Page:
066 of 254: Kent County Courthouse, Jayton, Texas. County Population: only 808
"Kent County comprises 878 square miles of rolling, broken terrain, part prairie and part mesquite woodland, drained by the Salt and Double Mountain forks of the Brazos River. Elevations range from 1,900 to 2,400 feet.
"Kent County was marked off in 1876 from Bexar and Young counties and named for Andrew Kent, one of the so-called "Immortal Thirty-two" from Gonzales. Until Kent County was organized, Scurry County assumed the duties of judicial administration.
"Cattleman R. L. Rhomberg settled in Kent County in 1888 and named a mid-county settlement Clairemont for his daughter, Claire.
"Kent County was organized in 1892 with Clairemont as the county seat, and settlement accelerated.
"Unlike some nearby counties, Kent County never really recovered from the
agricultural decline brought on by the Great Depression and the sub-sequent disenchantment with dry-land farming.
"Jayton became the county seat in 1954, after a two-year political struggle.
Clairemont's growth had long been retarded by lack of rail service, and after 1954 the town was largely abandoned. Jayton (1990 population, 513)has more than half of the county's residents."
William R. Hunt, "KENT COUNTY," Handbook of Texas Online
I visited Kent County and photographed the courthouses on July 27, 2010 and again on June 1, 2013.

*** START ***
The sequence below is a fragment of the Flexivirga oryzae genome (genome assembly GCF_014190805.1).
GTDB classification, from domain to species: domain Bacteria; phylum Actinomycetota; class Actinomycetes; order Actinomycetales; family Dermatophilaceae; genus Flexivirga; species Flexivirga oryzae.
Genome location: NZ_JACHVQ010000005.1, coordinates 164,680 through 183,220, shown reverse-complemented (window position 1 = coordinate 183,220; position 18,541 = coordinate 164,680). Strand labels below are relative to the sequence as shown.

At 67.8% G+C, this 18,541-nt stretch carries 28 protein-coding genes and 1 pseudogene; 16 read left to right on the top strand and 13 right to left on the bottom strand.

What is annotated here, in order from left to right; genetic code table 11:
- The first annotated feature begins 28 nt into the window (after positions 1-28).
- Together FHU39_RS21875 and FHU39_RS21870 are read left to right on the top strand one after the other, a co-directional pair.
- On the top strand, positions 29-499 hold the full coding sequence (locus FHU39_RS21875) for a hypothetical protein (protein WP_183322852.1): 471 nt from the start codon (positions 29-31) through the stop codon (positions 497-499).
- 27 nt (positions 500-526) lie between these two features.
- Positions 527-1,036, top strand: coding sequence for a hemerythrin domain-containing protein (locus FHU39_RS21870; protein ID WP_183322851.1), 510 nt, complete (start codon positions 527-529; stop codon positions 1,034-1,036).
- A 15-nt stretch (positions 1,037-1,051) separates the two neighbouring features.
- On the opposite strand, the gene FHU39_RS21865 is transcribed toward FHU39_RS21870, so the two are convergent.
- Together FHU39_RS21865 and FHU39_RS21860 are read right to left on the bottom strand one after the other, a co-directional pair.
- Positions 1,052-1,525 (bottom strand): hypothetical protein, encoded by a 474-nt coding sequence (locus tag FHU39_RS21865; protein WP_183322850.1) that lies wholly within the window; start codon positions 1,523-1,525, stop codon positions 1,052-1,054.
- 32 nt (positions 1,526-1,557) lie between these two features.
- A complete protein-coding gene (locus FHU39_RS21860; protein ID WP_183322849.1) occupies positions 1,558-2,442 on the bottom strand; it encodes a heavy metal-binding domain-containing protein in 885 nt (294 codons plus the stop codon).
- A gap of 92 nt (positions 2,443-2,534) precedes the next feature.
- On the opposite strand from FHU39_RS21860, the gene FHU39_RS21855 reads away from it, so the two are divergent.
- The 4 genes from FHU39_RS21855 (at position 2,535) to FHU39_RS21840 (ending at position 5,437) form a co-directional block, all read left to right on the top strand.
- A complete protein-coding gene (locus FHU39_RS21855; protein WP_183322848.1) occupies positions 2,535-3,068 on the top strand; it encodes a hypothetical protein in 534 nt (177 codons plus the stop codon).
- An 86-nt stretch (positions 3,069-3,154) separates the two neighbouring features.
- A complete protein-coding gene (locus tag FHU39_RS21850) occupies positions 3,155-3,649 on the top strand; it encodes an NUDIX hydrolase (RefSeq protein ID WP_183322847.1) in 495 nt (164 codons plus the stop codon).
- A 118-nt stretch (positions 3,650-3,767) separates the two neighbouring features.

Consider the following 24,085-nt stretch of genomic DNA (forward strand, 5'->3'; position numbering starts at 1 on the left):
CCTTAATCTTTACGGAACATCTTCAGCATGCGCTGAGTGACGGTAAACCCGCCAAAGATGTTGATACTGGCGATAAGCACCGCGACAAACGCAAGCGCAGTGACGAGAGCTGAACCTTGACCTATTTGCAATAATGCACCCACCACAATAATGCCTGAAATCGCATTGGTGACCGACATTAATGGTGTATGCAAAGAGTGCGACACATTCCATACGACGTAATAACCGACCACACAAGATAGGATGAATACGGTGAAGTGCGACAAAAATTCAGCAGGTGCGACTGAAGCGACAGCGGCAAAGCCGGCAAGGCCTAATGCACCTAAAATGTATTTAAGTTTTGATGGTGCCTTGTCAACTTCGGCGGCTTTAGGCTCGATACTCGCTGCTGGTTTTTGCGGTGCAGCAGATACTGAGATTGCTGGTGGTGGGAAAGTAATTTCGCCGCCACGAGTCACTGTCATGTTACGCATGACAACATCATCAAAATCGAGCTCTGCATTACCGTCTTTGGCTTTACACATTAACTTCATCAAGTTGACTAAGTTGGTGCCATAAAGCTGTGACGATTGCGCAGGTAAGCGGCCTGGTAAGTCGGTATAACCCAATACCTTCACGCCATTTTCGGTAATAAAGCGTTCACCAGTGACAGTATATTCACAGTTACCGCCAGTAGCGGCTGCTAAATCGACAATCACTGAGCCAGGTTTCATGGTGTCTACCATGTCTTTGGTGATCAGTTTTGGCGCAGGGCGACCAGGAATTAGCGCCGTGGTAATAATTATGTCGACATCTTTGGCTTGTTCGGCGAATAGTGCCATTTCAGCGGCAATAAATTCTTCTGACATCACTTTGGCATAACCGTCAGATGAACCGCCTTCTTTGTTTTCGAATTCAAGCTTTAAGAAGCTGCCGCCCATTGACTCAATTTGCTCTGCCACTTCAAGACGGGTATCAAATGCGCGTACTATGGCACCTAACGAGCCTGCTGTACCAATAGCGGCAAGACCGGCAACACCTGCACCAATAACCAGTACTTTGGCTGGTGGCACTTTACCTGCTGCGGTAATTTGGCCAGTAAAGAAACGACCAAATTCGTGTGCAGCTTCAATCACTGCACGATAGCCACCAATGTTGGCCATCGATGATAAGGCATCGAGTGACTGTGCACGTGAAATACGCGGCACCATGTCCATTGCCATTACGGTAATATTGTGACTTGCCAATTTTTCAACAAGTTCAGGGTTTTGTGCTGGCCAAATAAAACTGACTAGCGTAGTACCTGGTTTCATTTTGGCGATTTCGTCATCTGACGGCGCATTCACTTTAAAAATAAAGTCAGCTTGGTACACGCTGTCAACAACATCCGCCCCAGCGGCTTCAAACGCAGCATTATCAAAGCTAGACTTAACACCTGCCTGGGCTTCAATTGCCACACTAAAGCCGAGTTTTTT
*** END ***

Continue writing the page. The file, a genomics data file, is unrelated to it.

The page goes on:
Kent County Courthouse 1893
Image, circa 1939, courtesy TXDOT.
An Italianate design by Martin, Byrne & Johnston.
Still standing in the
former town of Clairemont, the 1893 courthouse has been reduced to a single
story and is used as a com-
munity center. The 1894 jail is across the road. These builders also designed the original Stonewall County courthouse in Rayner.
Kent County Courthouse 1957
Wyatt C. Hedrick, architect. This is one of my favorite Texas courthouses. A truly "modern" design with a monumental facade that predates and predicts the architectural theories found in the book by Robert Venturi, Denise Scott Brown, and Steven Izenour, Learning from Las Vegas: The Forgotten Symbolism of Architectural Form. Cambridge, MA: MIT Press, 1977. "This work, as a call to reinvigorate architectural design with symbolic content, advocates the study of the commercial strip and in particular, the role that signs play in conveying meaning and providing order to the landscape." P. Schwab (Cultural Landscapes Bibliography) http://www.amst.umd.edu/Research/cultland/annotations/Venturi1.html